January 8, 2013 by musehick

How does one learn to write? By reading, and by watching drama – to see how the beats fall, and how the flows and dynamics between characters are created, and by writing. There are many ways that one can learn – which is why I very rarely favour pushing one method over another. One can also learn a lot by listening to people and how their conversations construct themselves.

Writers have to be able to observe and in their fiction recreate the music of the life they have observed. How can you hope to be someone who creates a universe and peoples it with characters that live and breathe and make people feel and fall in love woth the characters and want to follow them through their lives, if you cannot see what makes things work and happen in real life?

Someone who lives in a box and is closed off from the world coming to the table as a writer is going to have as much to offer about life as a person who has never seen an elephant might have to offer about pachyderms – not a damned sight.

Aaron Sorkin is a master – the conversations never feel forced, even though if you carefully observe you can see some certain techniques that he uses to get an idea across and to create tension around it. David Mamet is also a wonderful exemplar of dialogue and using it to drive a story forward, to create tension, and to drive energy levels up and make for a wonderful sense of drama.

Getting a grip on how to write a conversation and the pacing of it also helps when it comes to seeing how to pace and construct narrative as well. If you can think with the idea that you are moving  characters through both a narrative space and a notional physical space then you can write the music of that passage from point a to point b. The passage is musical but it should also have a physical feel to it as well.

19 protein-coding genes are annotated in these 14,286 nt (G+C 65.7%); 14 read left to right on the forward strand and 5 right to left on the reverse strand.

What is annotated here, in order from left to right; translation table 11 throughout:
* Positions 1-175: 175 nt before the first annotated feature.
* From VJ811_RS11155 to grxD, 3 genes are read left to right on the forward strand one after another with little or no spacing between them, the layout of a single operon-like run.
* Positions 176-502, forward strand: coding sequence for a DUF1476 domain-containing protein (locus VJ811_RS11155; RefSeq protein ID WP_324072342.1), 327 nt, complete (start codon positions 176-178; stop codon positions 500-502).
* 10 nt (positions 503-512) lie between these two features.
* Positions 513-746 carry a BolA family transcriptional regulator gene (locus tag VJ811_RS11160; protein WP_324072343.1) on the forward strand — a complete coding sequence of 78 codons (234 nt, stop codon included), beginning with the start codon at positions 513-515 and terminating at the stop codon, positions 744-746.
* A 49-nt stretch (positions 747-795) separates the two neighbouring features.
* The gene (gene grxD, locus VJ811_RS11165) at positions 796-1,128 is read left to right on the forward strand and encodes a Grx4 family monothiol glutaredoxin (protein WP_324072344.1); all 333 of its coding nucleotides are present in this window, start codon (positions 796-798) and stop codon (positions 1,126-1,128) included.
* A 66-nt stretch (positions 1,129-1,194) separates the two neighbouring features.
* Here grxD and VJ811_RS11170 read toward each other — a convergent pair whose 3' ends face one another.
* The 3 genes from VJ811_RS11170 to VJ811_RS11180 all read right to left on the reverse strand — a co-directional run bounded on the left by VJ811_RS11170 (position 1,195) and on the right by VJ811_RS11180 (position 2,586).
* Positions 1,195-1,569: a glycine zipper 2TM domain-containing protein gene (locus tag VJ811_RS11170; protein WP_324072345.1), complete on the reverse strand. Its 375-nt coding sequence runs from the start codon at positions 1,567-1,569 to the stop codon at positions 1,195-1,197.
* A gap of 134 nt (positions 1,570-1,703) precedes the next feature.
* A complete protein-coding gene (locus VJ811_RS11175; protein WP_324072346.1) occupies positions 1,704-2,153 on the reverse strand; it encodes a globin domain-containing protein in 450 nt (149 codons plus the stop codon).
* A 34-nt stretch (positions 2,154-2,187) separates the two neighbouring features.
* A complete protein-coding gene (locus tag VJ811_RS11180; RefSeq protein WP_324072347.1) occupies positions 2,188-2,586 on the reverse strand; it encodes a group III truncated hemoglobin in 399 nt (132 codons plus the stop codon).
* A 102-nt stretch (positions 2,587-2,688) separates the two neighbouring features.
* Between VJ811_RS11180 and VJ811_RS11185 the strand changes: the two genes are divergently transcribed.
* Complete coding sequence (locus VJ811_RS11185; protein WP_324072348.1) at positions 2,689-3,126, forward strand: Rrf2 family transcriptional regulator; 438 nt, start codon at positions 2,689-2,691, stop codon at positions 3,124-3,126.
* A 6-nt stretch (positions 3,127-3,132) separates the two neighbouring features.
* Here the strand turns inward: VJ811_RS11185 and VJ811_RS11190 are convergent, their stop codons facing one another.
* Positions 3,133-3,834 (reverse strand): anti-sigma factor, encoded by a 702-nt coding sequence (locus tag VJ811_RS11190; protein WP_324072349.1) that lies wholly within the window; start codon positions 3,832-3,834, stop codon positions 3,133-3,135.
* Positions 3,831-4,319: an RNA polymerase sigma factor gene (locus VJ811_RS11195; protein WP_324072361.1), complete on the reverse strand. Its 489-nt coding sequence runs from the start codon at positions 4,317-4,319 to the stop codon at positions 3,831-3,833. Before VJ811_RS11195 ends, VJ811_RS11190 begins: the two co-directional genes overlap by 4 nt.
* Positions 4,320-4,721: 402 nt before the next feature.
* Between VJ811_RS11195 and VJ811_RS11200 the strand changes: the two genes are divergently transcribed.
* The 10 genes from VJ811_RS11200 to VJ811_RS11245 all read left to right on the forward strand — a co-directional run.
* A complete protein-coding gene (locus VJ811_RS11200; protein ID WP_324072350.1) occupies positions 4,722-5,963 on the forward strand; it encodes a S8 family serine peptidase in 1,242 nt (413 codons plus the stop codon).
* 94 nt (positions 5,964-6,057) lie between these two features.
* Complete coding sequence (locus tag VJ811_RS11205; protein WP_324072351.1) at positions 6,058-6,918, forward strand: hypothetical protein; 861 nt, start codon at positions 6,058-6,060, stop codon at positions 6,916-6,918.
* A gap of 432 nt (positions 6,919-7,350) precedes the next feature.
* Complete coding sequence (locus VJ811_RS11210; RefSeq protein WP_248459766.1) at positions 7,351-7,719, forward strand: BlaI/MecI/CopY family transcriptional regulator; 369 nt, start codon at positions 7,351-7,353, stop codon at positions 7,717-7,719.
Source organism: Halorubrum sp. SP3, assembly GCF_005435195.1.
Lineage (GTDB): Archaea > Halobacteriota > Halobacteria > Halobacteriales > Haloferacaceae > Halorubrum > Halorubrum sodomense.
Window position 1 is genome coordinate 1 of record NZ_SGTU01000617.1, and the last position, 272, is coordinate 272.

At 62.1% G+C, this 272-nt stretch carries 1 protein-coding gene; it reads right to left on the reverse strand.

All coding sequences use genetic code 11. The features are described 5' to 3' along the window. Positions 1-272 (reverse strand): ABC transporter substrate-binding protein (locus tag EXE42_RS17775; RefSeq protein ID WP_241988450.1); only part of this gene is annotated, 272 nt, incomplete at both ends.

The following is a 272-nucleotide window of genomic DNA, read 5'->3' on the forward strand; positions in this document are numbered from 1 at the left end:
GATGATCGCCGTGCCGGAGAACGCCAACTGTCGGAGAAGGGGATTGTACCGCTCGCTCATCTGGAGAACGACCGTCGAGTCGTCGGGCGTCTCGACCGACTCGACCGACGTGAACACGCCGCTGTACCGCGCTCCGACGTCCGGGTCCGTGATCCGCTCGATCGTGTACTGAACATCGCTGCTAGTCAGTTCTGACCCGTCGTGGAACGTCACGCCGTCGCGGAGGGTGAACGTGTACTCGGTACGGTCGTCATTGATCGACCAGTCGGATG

If you do not have the sense of your characters as being real and having bodies with beating hearts in them, who enter the room in a certain way, and who believe in a certain way and express those beliefs in a certain way then all you are  going to create are ciphers who operate like puppets for you the writer to voice your opinions through, and no one will ever fall in love with your characters. A real being versus a counterfeit being is easy to distinguish between – listen next time you hear something you consider to be fake and try and recognise why that is … might it be that there is no notion of the character being written having a beating heart? Might it be that the writer has shackled a message to a character and chained that character so firmly to a message that they are not allowed to breathe?

I may not be publishing all the time; you may not see evidence of my work all the time, but I am working. Writing isn’t like one of those jobs where you clock out and stop operating in that way – it is something that informs every waking hour and every breath taken. When I write something I am creating a new world for you the reader to occupy, and I want you to fall in love with the characters and be able to fully immerse yourself in the world. I study techniques so that I can seamlessly craft a story that introduces you to an authentic world with living thinking characters. It takes a certain arrogance to do this, a certain passion, and I hope that always comes across in what I offer to you, because that  is the intention.


One thought on “Monday

  1. I agree that there is never just one absolute method for learning how to become a better writer. It is all just a wild experiment.

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